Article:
T 0485/05 (Water treatment system/OTV) of 8.6.2010

European Case Law Identifier: ECLI:EP:BA:2010:T048505.20100608
Date of decision: 08 June 2010
Case number: T 0485/05
Application number: 98923710.2
IPC class: C02F 1/00
Language of proceedings: EN
Distribution: C
Download and more information:
Decision text in EN (PDF, 51.093K)
Documentation of the appeal procedure can be found in the Register
Bibliographic information is available in: EN
Versions: Unpublished
Title of application: Water treatment system having dosing control
Applicant name: OTV SA
Opponent name: Millipore Corporation
Board: 3.3.05
Headnote: -
Relevant legal provisions:
European Patent Convention Art 54
European Patent Convention Art 56
Keywords: Novelty (main request - auxiliary requests 1 and 2): no - prior use - sale without confidentiality obligation
Inventive step (auxiliary requests 3 and 4): no - conventional design elements
Catchwords:

-

Cited decisions:
G 0001/92
Citing decisions:
-

Summary of Facts and Submissions

I. The appeal is from the decision of the opposition division revoking the European patent No. 1 017 628.

II. Claim 1 of the patent as granted reads as follows:

"1. A water treatment system (10) having dosing control, comprising:

a water inlet (12) hydraulically connected to a pump (16) having a variable speed motor (m) and

producing a pump output;

at least one water treatment device (18, 22, 26) hydraulically connected downstream of said pump (16);

at least one outlet valve (30) hydraulically connected downstream of said water treatment device; and

a recirculation line (32) hydraulically connected from said outlet valve (30) to said pump (16),

wherein said pump output is controlled by a regulating device connected to said variable speed motor;

said regulating device including a controller (46) and an input device (44) to provide an input signal, which represents a desired flow rate at said outlet valve (30), to said controller (46); and

said controller (46) converting said input signal to a motor control signal that causes said variable speed motor (m) to operate at a speed which causes the flow of water at said outlet valve (30) to correspond to the desired flow rate."

III. During the opposition procedure the opponent argued inter alia that water treatment systems corresponding to claim 1 of the opposed patent had been sold to various customers before the date of priority of the patent, i.e. 20 May 1997, without any secrecy agreement. In view of the public prior use of these systems the subject-matter of claim 1 of the patent in suit lacked novelty. In support of the arguments relating to prior public use, inter alia the following documents were referred to by the opponent:

O4: "Milli-Q® Ultrapure Water Systems".

[Product brochure] PB141DOM, Bedford (MA, USA),

Millipore Co., 3/97, 16 pp.

O6: "Elix**(TM) Systèmes de Purification d'Eau".

[Product brochure] PB140/F, France, Millipore Co.,

7/96, [9 pp.];

O8a: "Milli-Q Power Control Boards and Software".

[Extract from:] "1998 - RiOs/Elix/Milli-Q/AFS:

PC Board & software description (Rev. 1)",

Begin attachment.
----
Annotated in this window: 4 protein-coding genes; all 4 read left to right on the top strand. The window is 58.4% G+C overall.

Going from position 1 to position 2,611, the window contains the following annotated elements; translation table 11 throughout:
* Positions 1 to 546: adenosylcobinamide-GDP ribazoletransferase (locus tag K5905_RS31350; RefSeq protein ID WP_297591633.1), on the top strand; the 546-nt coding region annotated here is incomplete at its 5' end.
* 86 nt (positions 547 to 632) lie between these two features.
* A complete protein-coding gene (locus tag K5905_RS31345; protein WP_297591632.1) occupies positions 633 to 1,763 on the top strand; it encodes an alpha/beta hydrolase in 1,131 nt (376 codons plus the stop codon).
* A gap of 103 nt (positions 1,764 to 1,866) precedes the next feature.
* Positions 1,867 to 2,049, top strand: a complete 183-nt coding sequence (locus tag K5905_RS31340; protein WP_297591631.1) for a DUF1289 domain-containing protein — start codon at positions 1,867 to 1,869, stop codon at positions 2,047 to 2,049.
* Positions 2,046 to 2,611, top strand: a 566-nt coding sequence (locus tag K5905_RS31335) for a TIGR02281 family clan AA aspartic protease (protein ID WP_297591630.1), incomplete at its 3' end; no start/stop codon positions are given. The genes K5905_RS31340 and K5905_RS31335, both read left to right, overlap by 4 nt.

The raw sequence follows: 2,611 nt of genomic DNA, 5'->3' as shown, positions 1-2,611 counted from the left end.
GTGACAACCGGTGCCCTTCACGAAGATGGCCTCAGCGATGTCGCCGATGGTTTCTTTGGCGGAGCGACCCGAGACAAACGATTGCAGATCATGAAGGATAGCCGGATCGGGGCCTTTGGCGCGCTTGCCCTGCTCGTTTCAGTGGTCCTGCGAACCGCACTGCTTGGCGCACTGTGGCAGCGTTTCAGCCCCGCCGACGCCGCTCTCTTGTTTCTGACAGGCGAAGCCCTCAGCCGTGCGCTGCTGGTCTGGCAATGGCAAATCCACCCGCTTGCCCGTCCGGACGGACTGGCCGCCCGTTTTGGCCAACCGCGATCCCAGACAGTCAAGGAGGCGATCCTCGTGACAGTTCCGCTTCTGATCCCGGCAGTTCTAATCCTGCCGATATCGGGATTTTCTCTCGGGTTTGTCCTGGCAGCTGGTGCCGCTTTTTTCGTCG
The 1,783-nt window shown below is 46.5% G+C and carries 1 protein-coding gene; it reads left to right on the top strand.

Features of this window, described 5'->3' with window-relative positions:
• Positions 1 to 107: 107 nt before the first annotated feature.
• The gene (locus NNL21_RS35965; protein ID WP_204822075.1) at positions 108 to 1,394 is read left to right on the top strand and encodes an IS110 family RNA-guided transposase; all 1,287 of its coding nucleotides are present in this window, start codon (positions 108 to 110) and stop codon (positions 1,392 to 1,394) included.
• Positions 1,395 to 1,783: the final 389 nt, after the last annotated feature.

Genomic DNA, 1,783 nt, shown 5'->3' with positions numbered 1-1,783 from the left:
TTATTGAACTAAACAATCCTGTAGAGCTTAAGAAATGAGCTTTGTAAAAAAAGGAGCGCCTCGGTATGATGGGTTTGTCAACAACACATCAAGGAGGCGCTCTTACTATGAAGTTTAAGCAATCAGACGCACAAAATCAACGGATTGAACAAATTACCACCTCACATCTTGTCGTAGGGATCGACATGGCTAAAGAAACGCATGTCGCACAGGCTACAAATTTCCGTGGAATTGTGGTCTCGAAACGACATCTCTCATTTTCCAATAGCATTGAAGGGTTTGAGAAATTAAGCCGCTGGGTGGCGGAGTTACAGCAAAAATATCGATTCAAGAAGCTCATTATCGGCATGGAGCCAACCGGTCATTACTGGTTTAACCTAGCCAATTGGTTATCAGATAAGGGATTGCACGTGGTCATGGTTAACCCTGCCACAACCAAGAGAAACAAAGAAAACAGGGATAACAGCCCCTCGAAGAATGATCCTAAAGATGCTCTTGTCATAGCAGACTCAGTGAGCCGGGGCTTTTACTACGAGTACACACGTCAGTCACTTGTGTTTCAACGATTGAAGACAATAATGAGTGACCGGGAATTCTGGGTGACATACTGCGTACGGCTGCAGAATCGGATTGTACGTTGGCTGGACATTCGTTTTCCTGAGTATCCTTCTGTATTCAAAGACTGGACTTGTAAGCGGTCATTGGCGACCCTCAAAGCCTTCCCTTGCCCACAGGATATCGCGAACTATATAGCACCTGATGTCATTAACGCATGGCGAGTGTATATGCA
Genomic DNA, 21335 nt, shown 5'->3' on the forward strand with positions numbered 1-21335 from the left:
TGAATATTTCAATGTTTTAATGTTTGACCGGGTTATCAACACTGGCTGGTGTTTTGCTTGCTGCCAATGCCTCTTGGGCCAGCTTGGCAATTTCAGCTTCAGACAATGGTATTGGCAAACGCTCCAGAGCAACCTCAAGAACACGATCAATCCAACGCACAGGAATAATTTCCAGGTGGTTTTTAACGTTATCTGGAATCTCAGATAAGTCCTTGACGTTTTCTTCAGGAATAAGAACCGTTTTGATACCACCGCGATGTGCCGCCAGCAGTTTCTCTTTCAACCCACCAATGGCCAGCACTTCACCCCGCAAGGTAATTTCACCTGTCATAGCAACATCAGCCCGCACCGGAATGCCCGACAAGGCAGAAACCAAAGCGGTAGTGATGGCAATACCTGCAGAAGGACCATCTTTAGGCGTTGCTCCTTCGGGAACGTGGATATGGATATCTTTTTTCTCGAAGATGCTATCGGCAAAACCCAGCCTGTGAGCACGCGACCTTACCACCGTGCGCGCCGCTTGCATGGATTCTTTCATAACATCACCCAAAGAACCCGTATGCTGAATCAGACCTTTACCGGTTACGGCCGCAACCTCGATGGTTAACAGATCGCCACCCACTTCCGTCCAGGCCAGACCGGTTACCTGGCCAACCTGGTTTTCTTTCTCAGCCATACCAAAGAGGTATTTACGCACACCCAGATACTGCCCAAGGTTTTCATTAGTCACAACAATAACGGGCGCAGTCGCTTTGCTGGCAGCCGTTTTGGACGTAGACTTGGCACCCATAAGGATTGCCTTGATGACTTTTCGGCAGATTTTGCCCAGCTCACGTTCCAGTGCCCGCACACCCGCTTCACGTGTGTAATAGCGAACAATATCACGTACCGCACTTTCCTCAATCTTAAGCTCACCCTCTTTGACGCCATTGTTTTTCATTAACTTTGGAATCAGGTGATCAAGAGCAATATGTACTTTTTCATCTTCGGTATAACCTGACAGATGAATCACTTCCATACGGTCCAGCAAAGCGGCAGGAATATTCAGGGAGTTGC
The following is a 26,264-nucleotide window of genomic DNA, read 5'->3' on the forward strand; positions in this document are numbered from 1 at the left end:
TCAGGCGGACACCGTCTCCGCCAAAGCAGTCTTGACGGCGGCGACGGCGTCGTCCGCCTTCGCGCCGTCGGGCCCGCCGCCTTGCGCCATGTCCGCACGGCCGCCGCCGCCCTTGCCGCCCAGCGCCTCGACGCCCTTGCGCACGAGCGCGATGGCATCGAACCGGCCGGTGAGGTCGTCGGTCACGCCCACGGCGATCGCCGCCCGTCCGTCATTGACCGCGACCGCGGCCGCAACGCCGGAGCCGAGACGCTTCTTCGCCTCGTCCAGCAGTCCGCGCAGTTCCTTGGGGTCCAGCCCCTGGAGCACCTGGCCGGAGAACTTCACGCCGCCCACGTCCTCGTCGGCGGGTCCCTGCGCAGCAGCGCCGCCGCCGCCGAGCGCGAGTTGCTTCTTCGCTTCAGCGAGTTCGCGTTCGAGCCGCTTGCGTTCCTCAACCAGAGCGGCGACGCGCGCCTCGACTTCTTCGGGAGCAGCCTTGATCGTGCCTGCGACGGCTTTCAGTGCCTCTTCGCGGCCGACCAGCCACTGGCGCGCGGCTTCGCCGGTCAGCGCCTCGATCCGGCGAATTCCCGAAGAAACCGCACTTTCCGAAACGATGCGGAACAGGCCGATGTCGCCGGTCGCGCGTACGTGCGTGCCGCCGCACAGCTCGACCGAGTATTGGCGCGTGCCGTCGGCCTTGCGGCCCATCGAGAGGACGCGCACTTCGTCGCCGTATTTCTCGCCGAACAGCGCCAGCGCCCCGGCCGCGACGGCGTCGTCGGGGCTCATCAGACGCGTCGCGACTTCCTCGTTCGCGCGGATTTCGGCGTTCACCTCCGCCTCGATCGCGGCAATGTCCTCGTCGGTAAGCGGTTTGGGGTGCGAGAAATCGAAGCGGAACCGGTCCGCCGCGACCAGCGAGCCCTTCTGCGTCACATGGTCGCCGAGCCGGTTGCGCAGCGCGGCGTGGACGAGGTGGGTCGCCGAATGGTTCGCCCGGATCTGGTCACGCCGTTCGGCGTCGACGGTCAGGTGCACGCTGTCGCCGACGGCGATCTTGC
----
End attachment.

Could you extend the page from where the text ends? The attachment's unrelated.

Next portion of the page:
p. 36 - 64;

O8b: "Section 2: Milli-Q".

[Extract from:] "Service Manual -

RiOs/Elix/Milli-Q & AFS Systems - (REV 1)",

p. 28 - 41;

O11: Statutory Declaration (Affidavit) by Mr Francois

Viot dated 29 July 2003 relating to sales of

"Elix" and "RiOs" systems during the period from

29 January and 19 May 1997;

O12: Statutory Declaration (Affidavit) by Mr Francois

Viot dated 29 July 2003 relating to the

installation of a "Milli-Q Gradient" and a "Milli-

Q Academic" system at Hoechst Marion Roussel,

Romainville (France) on 19 February 1997 and at

CEA, Pierrelatte (France) on 21 March 1997;

O13: Two undated forms (O13a and O13b, respectively),

"Installed Base Update Form for France", pertaining to

the sales according to O12:

O13a: "Installed Base Update Form for France" relating

to the installation of a system "Milli-Q Gradient"

at Hoechst Marion Roussel, Romainville (France).

Order date 19 February 1997, [1 p.];

O13b: "Installed Base Update Form for France" relating

to the installation of a system "Milli-Q Academic"

at CEA, Pierrelatte (France). Order date 21 March

1997, [1 p.];

O14: "WorldWide Sales on ELIX from Q496 - Q 497".

A list of worldwide sales of "Elix" devices to 192

customers in various countries, covering the

period from 28 January 1997 to 16 May 1997.

[Sales list, 4 pp.].

Subsequently the opponent submitted further evidence including, in particular, the following documents:

O16: "Déclaration par écrit sur l'honneur" by Ms Annie

Michaud dated 13 December 2004 relating to the

installation of the "Milli-Q Academic" device

having the serial number F7CM29628K at "Collège de

France", Paris;

O18: "Certificat d'installation - mise en route" dated

16 May 1997 relating to the "Milli-Q" device

having the serial number F7CM29628K at "Collège de

France", Paris;

O19: "Déclaration par écrit sur l'honneur" by Mr Jean

Marie Pagès dated 13 December 2004 relating to the

installation of the "Elix 5" device having the

serial number F6PM23758D at "Faculté de Médecine",

Marseille;

O21: "Certificat d'installation - mise en route" dated